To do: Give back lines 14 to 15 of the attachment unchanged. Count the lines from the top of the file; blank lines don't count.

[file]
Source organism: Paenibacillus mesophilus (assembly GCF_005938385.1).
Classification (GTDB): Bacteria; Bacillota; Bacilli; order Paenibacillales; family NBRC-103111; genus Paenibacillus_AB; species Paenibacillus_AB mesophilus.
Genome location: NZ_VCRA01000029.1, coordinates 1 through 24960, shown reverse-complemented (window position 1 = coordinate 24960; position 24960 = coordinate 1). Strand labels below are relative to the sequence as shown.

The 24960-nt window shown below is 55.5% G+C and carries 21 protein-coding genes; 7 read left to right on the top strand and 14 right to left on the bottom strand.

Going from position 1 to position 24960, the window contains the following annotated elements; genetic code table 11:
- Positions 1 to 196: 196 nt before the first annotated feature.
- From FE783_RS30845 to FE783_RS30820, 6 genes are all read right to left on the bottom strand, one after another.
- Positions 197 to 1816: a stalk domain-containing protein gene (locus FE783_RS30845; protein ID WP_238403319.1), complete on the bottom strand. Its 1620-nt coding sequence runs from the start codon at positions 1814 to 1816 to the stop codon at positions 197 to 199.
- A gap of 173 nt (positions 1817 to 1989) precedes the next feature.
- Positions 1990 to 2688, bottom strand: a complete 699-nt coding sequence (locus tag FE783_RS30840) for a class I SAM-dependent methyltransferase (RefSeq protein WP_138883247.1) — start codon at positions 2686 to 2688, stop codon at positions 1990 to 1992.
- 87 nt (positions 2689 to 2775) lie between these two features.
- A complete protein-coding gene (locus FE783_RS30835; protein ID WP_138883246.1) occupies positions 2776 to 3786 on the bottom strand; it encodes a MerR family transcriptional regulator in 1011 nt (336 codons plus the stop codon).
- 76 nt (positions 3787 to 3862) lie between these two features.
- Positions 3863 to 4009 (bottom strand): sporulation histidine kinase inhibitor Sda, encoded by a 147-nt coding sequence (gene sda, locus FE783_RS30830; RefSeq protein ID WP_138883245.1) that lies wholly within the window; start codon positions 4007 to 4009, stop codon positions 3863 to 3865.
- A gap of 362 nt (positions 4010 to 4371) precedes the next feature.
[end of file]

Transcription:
- Positions 3863 to 4009 (bottom strand): sporulation histidine kinase inhibitor Sda, encoded by a 147-nt coding sequence (gene sda, locus FE783_RS30830; RefSeq protein ID WP_138883245.1) that lies wholly within the window; start codon positions 4007 to 4009, stop codon positions 3863 to 3865.
- A gap of 362 nt (positions 4010 to 4371) precedes the next feature.